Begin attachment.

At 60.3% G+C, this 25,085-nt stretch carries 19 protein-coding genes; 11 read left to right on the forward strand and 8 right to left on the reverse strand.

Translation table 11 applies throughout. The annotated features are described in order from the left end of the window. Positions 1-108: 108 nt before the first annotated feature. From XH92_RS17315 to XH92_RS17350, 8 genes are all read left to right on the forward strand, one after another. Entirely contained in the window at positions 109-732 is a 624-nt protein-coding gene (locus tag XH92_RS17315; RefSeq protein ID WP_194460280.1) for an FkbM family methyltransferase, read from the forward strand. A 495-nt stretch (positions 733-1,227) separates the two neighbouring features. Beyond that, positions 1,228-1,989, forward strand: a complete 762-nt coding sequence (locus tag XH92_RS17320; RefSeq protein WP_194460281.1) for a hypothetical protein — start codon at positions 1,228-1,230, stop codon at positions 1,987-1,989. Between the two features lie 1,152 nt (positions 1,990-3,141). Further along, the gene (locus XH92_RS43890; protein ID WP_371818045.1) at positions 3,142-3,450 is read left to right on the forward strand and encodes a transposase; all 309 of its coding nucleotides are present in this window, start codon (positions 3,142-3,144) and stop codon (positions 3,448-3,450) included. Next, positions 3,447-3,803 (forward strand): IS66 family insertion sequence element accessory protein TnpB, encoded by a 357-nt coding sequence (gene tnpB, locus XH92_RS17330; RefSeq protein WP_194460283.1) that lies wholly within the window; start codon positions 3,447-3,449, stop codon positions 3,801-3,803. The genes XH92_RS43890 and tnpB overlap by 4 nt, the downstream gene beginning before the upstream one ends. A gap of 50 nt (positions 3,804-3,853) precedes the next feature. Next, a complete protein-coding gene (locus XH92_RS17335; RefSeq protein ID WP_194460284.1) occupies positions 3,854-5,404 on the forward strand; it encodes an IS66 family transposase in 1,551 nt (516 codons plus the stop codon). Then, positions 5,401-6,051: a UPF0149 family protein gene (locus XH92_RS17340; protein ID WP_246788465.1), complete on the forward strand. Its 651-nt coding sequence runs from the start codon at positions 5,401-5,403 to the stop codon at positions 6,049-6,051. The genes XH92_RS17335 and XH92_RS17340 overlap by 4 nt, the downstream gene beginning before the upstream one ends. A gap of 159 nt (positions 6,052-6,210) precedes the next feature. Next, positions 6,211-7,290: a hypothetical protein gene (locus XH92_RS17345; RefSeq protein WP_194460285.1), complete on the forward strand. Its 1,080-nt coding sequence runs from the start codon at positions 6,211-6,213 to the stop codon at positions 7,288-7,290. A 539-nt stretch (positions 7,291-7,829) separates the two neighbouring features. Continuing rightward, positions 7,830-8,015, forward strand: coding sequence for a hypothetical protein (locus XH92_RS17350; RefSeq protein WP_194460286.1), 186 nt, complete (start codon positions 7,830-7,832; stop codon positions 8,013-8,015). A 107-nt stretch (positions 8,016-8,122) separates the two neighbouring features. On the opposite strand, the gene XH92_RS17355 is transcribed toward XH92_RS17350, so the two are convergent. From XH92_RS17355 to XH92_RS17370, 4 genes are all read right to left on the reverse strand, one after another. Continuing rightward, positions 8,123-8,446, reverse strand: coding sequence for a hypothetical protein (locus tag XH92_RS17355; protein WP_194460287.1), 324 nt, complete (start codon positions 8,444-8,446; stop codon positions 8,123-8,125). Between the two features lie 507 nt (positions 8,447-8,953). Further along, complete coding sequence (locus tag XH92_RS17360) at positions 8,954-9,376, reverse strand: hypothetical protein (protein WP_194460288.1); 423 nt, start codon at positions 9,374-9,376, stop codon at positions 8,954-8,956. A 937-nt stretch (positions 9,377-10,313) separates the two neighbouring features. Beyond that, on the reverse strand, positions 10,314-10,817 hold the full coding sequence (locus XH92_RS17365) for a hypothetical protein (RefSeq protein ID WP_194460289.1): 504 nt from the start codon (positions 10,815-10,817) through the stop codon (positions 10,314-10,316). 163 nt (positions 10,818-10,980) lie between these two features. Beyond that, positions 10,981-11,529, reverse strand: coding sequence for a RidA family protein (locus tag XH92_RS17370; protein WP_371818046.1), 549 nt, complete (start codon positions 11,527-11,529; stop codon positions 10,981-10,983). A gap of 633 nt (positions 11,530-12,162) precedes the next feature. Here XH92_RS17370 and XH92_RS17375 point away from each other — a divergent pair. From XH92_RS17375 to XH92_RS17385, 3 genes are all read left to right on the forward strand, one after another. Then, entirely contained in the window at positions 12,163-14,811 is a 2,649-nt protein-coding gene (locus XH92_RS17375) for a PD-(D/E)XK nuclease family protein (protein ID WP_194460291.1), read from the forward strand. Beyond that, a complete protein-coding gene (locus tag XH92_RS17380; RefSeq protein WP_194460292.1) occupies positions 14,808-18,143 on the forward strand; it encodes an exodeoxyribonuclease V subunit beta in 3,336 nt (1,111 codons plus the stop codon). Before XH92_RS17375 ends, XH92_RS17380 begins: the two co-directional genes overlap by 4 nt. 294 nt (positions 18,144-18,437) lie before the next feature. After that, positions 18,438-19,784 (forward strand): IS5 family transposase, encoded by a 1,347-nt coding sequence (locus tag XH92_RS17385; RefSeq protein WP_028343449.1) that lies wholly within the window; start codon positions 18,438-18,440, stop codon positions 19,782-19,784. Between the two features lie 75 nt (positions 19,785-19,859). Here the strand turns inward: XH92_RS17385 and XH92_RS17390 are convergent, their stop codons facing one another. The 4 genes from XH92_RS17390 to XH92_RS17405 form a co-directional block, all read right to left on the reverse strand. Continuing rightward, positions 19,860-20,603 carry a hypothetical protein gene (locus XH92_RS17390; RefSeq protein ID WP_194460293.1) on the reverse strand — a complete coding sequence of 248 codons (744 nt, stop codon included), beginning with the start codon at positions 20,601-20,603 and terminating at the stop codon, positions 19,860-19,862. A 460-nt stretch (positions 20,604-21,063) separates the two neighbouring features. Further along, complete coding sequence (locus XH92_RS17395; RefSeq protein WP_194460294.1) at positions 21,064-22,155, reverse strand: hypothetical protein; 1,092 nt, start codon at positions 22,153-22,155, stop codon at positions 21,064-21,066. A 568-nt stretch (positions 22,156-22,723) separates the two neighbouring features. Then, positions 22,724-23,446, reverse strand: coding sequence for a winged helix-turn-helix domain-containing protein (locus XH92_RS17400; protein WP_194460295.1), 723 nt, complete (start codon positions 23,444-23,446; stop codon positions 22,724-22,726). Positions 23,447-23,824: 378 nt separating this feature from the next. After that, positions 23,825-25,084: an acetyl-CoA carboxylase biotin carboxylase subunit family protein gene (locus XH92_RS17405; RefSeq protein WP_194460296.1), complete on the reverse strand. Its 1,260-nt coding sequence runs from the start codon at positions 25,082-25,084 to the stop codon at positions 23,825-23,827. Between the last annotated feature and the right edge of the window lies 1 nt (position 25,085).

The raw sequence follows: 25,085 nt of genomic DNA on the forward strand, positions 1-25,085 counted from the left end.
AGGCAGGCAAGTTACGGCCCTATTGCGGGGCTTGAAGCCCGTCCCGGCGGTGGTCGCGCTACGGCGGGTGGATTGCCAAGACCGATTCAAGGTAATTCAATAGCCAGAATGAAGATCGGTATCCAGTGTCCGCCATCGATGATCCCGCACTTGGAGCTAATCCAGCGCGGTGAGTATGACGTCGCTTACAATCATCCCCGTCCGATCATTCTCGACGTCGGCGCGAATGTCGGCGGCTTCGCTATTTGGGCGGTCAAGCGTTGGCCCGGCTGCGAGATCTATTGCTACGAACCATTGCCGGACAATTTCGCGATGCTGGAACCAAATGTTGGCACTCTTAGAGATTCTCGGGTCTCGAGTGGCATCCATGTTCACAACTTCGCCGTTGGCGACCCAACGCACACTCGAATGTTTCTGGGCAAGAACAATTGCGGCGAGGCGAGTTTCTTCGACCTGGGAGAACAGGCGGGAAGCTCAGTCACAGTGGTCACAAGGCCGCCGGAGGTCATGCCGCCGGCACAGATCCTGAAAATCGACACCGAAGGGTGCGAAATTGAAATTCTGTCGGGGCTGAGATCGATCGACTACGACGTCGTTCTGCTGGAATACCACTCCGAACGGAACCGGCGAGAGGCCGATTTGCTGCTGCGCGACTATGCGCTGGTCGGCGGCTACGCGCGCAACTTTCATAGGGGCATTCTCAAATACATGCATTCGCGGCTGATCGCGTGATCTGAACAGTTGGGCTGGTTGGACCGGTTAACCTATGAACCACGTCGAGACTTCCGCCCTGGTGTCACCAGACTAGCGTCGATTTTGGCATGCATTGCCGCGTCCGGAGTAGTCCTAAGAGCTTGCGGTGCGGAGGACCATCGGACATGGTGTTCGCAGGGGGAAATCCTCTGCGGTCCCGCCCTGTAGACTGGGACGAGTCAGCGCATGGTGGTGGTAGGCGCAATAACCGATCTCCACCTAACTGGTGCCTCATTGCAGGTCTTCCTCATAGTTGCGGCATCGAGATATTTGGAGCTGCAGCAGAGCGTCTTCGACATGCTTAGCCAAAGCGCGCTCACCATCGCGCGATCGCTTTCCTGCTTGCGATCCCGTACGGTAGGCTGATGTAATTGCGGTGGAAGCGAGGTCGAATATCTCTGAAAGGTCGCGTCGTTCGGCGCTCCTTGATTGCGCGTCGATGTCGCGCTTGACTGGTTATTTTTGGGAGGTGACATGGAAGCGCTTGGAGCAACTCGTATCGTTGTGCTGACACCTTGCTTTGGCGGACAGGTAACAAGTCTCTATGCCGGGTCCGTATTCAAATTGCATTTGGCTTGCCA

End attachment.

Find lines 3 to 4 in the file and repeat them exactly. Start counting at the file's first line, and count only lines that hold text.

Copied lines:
The raw sequence follows: 25,085 nt of genomic DNA on the forward strand, positions 1-25,085 counted from the left end.
AGGCAGGCAAGTTACGGCCCTATTGCGGGGCTTGAAGCCCGTCCCGGCGGTGGTCGCGCTACGGCGGGTGGATTGCCAAGACCGATTCAAGGTAATTCAATAGCCAGAATGAAGATCGGTATCCAGTGTCCGCCATCGATGATCCCGCACTTGGAGCTAATCCAGCGCGGTGAGTATGACGTCGCTTACAATCATCCCCGTCCGATCATTCTCGACGTCGGCGCGAATGTCGGCGGCTTCGCTATTTGGGCGGTCAAGCGTTGGCCCGGCTGCGAGATCTATTGCTACGAACCATTGCCGGACAATTTCGCGATGCTGGAACCAAATGTTGGCACTCTTAGAGATTCTCGGGTCTCGAGTGGCATCCATGTTCACAACTTCGCCGTTGGCGACCCAACGCACACTCGAATGTTTCTGGGCAAGAACAATTGCGGCGAGGCGAGTTTCTTCGACCTGGGAGAACAGGCGGGAAGCTCAGTCACAGTGGTCACAAGGCCGCCGGAGGTCATGCCGCCGGCACAGATCCTGAAAATCGACACCGAAGGGTGCGAAATTGAAATTCTGTCGGGGCTGAGATCGATCGACTACGACGTCGTTCTGCTGGAATACCACTCCGAACGGAACCGGCGAGAGGCCGATTTGCTGCTGCGCGACTATGCGCTGGTCGGCGGCTACGCGCGCAACTTTCATAGGGGCATTCTCAAATACATGCATTCGCGGCTGATCGCGTGATCTGAACAGTTGGGCTGGTTGGACCGGTTAACCTATGAACCACGTCGAGACTTCCGCCCTGGTGTCACCAGACTAGCGTCGATTTTGGCATGCATTGCCGCGTCCGGAGTAGTCCTAAGAGCTTGCGGTGCGGAGGACCATCGGACATGGTGTTCGCAGGGGGAAATCCTCTGCGGTCCCGCCCTGTAGACTGGGACGAGTCAGCGCATGGTGGTGGTAGGCGCAATAACCGATCTCCACCTAACTGGTGCCTCATTGCAGGTCTTCCTCATAGTTGCGGCATCGAGATATTTGGAGCTGCAGCAGAGCGTCTTCGACATGCTTAGCCAAAGCGCGCTCACCATCGCGCGATCGCTTTCCTGCTTGCGATCCCGTACGGTAGGCTGATGTAATTGCGGTGGAAGCGAGGTCGAATATCTCTGAAAGGTCGCGTCGTTCGGCGCTCCTTGATTGCGCGTCGATGTCGCGCTTGACTGGTTATTTTTGGGAGGTGACATGGAAGCGCTTGGAGCAACTCGTATCGTTGTGCTGACACCTTGCTTTGGCGGACAGGTAACAAGTCTCTATGCCGGGTCCGTATTCAAATTGCATTTGGCTTGCCA